Beckie recently completed the second phase of a commission to recreate sculptural elements for the facade of the historic Dutch House in Brookline, MA.
The Dutch House was originally built in 1893 for the World’s Columbian Exposition (Chicago World’s Fair) by the Van Houten Cocoa Company of the Netherlands, as a display pavilion and cocoa house. It was located at one end of the Manufactures and Liberal Arts Building. (As the main exhibit space of the fair, this was the largest building ever constructed at the time. The house, pictured above, is circled in the photo below, which gives an idea of how huge the main building was!)While attending the Fair, Captain Charles Brooks Appleton of Brookline, MA was so taken with the Cocoa Pavilion that he purchased it, had it dismantled and shipped to Massachusetts, and then reconstructed at its present location. Inspired by the Franeker Town Hall (c. 1591) in Friesland, Netherlands, the Dutch House is one of the best examples of the Dutch High Renaissance architecture in the United States. The house was placed on the National Register of Historic Places in 1986.
After more than a century of changing hands and serving a variety of commercial and residential uses, the Dutch House was purchased by a private party in 2011 and is undergoing extensive renovation to restore it to its original glory. The friezes that once encircled the exterior were destroyed in a previous renovation. In 2014, Beckie was commissioned to recreate the friezes from a photograph of the original, and to reconstruct a corbel cap from an existing fragment. In 2016, she was asked to sculpt the outer edges of an elaborate doorframe, which was being reconstructed from an original watercolor sketch. The panels Beckie created are circled. The final castings were done in Forton MG (a reinforced gypsum cement). Molds and casting were beautifully executed by Joey Pesce of Pygmalion Elements & Sculpture.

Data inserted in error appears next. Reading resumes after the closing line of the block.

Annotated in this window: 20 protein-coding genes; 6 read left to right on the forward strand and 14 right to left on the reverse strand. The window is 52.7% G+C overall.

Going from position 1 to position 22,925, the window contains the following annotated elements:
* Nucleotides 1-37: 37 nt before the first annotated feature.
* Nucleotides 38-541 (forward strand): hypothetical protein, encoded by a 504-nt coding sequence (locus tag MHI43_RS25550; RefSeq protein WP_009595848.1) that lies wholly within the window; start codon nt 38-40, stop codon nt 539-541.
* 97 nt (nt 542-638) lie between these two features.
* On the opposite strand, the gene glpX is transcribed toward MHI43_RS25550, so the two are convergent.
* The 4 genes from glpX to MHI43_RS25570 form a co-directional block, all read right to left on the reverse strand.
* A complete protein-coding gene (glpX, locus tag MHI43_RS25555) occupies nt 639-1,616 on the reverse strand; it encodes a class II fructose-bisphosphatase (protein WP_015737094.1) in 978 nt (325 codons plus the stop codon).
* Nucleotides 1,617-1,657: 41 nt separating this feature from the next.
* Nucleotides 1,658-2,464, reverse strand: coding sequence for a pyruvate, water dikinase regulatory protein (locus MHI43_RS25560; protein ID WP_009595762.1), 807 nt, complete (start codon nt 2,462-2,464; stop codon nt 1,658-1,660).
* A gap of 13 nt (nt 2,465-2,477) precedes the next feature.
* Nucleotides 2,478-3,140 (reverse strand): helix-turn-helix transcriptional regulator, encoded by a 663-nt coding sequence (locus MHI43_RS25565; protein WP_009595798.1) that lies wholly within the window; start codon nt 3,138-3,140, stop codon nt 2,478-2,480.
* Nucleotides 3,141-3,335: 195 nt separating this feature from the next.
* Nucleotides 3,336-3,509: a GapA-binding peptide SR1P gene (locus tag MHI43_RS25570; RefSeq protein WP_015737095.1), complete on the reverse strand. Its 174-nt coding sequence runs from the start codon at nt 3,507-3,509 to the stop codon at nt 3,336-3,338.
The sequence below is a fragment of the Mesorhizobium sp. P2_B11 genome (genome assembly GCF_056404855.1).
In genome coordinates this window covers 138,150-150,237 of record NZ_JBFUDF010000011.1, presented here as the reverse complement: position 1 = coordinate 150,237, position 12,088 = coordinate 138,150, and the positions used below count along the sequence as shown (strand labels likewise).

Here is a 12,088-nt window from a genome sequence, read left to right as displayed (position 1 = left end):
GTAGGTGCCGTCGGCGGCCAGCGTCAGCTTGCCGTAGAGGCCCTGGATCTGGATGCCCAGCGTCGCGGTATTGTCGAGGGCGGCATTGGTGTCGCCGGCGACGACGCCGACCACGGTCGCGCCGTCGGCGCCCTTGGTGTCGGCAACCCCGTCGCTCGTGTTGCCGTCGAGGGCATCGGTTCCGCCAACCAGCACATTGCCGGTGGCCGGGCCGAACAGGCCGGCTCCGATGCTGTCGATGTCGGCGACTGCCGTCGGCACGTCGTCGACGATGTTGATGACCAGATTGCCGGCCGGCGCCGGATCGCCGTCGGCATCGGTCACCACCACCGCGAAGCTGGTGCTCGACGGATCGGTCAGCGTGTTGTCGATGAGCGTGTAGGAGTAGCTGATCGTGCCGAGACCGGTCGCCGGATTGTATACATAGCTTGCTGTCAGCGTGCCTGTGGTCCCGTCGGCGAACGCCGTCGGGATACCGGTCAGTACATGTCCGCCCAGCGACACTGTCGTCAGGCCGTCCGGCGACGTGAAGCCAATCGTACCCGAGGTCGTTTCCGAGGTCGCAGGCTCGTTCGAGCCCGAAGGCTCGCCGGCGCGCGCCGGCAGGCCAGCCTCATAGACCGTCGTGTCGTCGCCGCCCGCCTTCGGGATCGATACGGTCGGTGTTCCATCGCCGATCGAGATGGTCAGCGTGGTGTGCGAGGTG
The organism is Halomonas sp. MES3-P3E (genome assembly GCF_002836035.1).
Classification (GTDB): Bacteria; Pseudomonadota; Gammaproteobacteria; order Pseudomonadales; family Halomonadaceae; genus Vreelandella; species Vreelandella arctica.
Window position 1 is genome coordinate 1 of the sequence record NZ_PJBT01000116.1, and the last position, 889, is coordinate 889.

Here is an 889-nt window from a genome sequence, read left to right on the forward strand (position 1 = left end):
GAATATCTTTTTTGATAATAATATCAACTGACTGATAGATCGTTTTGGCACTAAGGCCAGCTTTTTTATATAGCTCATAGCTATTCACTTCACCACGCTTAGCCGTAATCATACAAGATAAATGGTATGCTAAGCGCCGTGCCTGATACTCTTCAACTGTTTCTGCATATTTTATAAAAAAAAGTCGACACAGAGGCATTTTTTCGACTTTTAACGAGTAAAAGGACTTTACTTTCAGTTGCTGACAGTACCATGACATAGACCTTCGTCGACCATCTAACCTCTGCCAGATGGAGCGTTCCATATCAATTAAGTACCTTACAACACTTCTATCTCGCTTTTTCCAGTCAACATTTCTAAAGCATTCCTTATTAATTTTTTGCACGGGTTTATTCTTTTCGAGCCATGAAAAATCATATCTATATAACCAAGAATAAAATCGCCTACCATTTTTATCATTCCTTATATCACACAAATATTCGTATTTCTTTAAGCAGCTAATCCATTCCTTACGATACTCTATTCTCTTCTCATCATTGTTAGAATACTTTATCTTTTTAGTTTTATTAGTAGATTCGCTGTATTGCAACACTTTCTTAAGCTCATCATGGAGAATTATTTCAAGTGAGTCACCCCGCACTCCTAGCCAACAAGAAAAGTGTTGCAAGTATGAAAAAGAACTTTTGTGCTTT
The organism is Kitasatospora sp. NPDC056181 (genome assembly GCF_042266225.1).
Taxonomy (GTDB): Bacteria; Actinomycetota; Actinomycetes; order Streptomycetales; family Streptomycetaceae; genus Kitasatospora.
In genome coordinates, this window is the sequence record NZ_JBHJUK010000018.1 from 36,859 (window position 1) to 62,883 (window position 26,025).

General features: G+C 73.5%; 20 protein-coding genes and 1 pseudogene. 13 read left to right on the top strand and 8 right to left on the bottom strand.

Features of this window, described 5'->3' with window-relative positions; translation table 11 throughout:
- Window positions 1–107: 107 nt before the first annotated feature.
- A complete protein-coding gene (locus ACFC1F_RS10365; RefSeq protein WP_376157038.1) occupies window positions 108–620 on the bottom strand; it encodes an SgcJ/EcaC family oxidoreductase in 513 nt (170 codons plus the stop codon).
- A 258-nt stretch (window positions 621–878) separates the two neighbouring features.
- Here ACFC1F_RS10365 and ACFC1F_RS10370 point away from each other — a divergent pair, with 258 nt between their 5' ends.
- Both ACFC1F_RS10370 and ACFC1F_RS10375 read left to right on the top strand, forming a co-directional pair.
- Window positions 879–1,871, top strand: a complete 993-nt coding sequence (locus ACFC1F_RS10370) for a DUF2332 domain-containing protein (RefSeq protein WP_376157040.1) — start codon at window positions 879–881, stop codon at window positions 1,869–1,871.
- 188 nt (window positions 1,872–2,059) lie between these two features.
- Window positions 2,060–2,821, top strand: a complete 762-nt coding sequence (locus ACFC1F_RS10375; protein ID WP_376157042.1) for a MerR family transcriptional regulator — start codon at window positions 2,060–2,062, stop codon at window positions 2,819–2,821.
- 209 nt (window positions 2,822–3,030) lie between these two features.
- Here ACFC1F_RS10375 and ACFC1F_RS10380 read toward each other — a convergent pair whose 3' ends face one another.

Additional images of both phases of Beckie’s work on the Dutch House are in the gallery below:
Click on the thumbnail to see an enlarged image. Use the bottom right-hand arrows to advance to the next image. Click again on the enlargement to return to the full page.
The following photos show elements of the work in progress:
Here are photos of the original frieze panels, and the damaged negative mold for the second story decorative panel.
Below are images of the work in progress on the restoration. These are Beckie’s clay sculptures, from which rubber molds were made. The final panels were cast in fiberglass-reinforced cement. Multiple copies were cast of each panel. The owner and the contractor chose the placement of the panels. They created a variety of different configurations, as seen in the images of the final installation above.
The corbel was reconstructed from the original, badly damaged plaster fragment shown on the left. The right-hand image is of Beckie’s work, sculpted in plasticine clay directly on top of the original fragment. A rubber mold was made on the clay sculpture, from which multiple copies were cast in fiberglass-reinforced cement. The corbels were installed on the first and top stories of the house.
The door frame was based on the watercolor sketch posted above. Beckie created the outer edge elements, as shown in this photo:
photo by Jeff Jacobson